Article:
High-tech interactive exhibits that tell the story of the U.S. Marshals are planned in Fort Smith’s museum under active development.

The western frontier era is a featured star, with storytelling exhibits that incorporate campfire and saloon settings. But galleries designed by Thinkwell of Los Angeles intend to capture the full history of the U.S. Marshals Service from 1789 to present with all of the flair of a modern museum and still holding deep respect for a law institution that played pivotal roles in the nation’s history. Interactive exhibits will allow visitors to draw their own conclusion of episodes such as the Whiskey Rebellion, the Indian Removal Act, the Civil Rights Era, Ruby Ridge or the Goingsnake Massacre.

“Our central icon here is that the U.S. Marshals are about enforcing the Constitution and the rule of law,” Kate McConnell, senior creative director for Thinkwell, said Tuesday when speaking to the museum’s board of directors.

Logic puzzles that call for investigation with touch screens, or a magnifying glass, reactive projection books with images being thrown on the wall, and many other ways to tell the marshal’s stories are planned, McConnell explained.

Visitors to the museum will be provided answers to the questions being sought for certain incidents, but they might have to dig for them a little bit using interactive visual tools.

“We’re going to give you all the information we have, lay it out, and let people come to their own conclusions, and come to their own understandings of what it was,” McConnell said.

Thinkwell has been in steady contact with U.S. Marshals Service leadership in the design phase, McConnell said in response to a board member’s question. The design firm also works with motion picture studios like Warner Bros. and Lionsgate. Chuck Roberts, senior art director for Thinkwell, was on hand Tuesday to help describe a visual aspect of a space set up to resemble an old west saloon with poker tables.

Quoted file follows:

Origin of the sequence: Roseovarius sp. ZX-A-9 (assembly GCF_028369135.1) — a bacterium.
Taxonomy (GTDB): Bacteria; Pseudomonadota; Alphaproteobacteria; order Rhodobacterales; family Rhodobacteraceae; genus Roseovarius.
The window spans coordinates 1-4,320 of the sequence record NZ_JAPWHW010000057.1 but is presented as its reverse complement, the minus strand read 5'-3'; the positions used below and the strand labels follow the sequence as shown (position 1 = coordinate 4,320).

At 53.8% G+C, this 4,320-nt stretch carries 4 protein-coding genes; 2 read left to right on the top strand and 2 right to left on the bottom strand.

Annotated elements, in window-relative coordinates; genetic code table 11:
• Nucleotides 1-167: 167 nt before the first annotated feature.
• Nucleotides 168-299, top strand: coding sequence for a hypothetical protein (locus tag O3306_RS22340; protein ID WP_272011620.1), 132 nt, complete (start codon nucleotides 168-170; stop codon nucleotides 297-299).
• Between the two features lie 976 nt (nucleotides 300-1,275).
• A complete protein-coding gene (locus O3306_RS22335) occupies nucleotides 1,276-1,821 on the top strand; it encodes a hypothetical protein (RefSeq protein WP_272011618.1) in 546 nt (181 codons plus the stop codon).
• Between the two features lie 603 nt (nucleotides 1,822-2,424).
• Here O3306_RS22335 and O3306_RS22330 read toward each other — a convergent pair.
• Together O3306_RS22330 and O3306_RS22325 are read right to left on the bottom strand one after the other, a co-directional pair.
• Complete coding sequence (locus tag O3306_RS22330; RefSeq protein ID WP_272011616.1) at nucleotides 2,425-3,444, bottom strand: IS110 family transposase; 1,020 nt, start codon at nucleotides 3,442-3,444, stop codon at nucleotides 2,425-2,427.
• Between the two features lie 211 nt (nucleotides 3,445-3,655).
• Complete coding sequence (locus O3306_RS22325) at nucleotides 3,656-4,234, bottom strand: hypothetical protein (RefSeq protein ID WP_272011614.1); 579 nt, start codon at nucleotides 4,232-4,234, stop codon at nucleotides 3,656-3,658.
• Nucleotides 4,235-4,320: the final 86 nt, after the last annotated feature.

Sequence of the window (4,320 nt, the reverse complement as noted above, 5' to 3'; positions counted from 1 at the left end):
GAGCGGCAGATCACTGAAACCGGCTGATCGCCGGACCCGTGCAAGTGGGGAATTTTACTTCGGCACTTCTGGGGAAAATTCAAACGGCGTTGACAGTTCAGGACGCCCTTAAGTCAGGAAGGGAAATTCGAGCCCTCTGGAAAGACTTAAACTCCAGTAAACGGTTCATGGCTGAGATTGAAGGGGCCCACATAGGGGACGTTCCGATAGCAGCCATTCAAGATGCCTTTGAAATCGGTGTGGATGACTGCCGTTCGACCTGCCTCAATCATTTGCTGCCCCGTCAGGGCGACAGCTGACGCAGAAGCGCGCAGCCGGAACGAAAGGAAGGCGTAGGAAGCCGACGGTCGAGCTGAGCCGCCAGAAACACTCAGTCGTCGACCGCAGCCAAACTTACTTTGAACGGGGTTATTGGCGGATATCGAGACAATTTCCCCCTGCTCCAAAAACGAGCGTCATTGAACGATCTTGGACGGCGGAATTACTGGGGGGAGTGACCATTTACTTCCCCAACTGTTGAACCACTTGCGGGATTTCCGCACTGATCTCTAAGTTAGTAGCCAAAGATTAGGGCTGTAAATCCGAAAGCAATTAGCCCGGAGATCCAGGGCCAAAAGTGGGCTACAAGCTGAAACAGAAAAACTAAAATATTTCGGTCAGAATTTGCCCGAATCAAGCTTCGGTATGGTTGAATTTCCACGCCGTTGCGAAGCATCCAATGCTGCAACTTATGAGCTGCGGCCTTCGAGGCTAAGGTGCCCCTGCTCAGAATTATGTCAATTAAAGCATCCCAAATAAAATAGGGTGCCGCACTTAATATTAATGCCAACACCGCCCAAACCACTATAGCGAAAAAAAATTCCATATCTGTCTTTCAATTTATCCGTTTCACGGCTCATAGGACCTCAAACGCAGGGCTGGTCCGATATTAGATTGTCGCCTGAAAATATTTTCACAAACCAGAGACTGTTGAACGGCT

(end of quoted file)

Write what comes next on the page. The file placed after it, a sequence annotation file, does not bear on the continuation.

Plans for a “Tactical Gallery,” showing tactics and training, will help tell the modern era, she added. Design plans for the Sam M. Sicard Hall of Honor have yet to be finalized.

“The U.S. Marhsals Museum is very excited about the progress,” said Patrick Weeks, president and CEO of the U.S. Marshals Museum. “Thinkwell has a level of storytelling that’s world class and exciting for guests.”

Roberts and Cynthia Sharpe, Thinkwell’s principal of Cultural Attractions and Research, also made a presentation to the museum board in June. Thinkwell has designed for museums, theme parks and studios that include the Smithsonian Institution, National Geographic, Disney, LEGO, “Harry Potter,” House of Blues, Sea World, “Sesame Street,” Nickelodeon, Super Bowl XXXVIII and a host of other major groups.

Weeks said the museum intends to spend between $8.5 million and $10.5 million on the design and production aspects. Thinkwell is phase contracted for the project. Weeks said he hopes to be able to use Thinkwell through the entire process because they also serve as a sort of general contractor to bring the exhibits to life.

“We only have one chance to do it right,” Weeks said.

The museum has about $19.7 million left remaining in its fundraising goal. Although momentum is there with pledges coming in, the attitude remains “cautiously optimistic” among the museum staff that they will get close.

“Cultivation efforts are coming to fruition, for multitude of reasons,” said Alice Alt, U.S. Marshals Museum vice president of production. “In Oklahoma and here in Arkansas, we’re reaching out to individuals and families. There will be a gap, likely, out of this $19.7 (million) we’ll have to obtain. We will have strategies put into place, but right now as my captain tells me, we are cautiously optimistic about reaching that 19.7.”

A Sept. 18 letter from Weeks to the board documents a $3 million loan with First National Bank of Fort Smith to hold mortgage on the 16.34 acre tract of land where the museum will be constructed.